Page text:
One way that racism has persisted in the U.S. is through a denial of U.S. history and an erasure of the history of Black people in the U.S. This shows up, for example, in the holidays we honor as a society. The U.S. celebrates Independence Day on the anniversary of the signing of the Declaration of Independence—a significant day in U.S. history, to be sure, but not a day of independence for enslaved people. That day did not come until 1865, after a civil war was fought and the Constitution was amended. Juneteenth is a holiday that celebrates the day when all people in the U.S. gained their legal freedom. It is significant to all of us as a landmark moment in U.S. history.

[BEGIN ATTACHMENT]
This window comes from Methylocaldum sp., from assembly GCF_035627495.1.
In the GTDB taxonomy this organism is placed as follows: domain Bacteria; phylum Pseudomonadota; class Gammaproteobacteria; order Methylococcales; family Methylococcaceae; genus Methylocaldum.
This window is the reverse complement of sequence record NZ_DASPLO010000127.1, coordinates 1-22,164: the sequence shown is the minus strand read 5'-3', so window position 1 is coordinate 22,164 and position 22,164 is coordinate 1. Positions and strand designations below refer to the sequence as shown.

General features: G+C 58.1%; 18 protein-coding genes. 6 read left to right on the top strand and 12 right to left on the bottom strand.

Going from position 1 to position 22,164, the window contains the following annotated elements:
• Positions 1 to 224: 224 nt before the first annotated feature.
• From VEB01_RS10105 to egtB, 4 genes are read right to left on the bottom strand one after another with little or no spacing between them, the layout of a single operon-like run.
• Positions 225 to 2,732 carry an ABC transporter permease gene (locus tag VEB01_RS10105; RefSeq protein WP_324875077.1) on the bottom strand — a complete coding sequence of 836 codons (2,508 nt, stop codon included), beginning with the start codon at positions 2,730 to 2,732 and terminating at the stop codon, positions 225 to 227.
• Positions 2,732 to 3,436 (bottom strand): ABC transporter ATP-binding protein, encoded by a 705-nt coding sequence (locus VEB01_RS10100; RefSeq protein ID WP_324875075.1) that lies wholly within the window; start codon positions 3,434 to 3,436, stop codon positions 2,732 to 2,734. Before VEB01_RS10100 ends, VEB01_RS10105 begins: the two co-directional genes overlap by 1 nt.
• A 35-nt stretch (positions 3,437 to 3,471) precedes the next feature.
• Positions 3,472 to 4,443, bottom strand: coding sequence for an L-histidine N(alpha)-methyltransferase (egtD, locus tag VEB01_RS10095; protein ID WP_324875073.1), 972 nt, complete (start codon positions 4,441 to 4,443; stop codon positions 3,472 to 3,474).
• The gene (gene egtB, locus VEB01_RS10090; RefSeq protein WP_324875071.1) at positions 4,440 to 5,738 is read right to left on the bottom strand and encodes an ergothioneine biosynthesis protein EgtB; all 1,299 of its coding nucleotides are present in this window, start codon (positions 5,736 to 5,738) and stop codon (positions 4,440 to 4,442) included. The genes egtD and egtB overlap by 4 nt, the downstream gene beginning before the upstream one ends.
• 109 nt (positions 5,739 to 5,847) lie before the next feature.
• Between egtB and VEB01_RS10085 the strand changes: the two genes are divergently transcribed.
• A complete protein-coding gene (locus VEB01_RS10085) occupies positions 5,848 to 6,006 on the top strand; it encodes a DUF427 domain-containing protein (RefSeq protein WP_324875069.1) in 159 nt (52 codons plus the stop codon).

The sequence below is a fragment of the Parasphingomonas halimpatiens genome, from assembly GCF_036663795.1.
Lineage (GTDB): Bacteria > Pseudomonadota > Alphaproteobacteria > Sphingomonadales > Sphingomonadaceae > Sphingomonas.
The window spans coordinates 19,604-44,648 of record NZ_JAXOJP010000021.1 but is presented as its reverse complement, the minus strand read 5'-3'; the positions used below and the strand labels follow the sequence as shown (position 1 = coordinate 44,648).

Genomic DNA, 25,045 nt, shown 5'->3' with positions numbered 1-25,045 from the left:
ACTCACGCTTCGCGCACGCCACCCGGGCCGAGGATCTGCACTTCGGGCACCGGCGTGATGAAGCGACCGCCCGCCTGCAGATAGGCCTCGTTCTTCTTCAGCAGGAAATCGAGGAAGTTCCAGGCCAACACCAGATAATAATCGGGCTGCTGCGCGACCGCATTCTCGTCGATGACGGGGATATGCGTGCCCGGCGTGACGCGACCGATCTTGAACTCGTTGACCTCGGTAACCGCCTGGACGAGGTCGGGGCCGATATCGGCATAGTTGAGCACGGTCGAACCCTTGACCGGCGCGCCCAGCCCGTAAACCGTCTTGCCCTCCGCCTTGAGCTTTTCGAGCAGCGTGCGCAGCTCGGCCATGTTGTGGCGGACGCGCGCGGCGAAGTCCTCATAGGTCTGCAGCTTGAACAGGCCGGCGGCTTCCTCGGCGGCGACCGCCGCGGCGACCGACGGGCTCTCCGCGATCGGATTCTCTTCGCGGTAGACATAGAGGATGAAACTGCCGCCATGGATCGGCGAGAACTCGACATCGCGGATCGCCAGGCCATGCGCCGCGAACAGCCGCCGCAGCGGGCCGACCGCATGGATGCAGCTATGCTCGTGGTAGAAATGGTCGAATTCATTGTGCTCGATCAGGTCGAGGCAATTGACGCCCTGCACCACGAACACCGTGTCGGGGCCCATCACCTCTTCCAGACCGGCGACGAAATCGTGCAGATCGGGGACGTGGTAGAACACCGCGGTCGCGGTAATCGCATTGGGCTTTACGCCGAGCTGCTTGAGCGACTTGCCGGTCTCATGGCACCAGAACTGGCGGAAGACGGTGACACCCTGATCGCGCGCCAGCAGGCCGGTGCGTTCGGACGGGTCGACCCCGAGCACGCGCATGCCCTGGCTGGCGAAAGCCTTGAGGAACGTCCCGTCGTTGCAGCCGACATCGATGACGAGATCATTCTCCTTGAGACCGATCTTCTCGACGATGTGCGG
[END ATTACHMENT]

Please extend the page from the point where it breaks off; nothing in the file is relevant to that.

Recognizing Juneteenth as a legal holiday would make it clear that Connecticut is not eliding its troubled history with slavery. It would also give everyone a cause for celebrating a day when what should be a foundational U.S. ideal—freedom—became more of a reality for formerly enslaved people. Acknowledging that the freedom celebrated on Independence Day was not fully gained until nearly 90 years later is to embrace the work of continuously perfecting our union.



Bill number

S.B. 350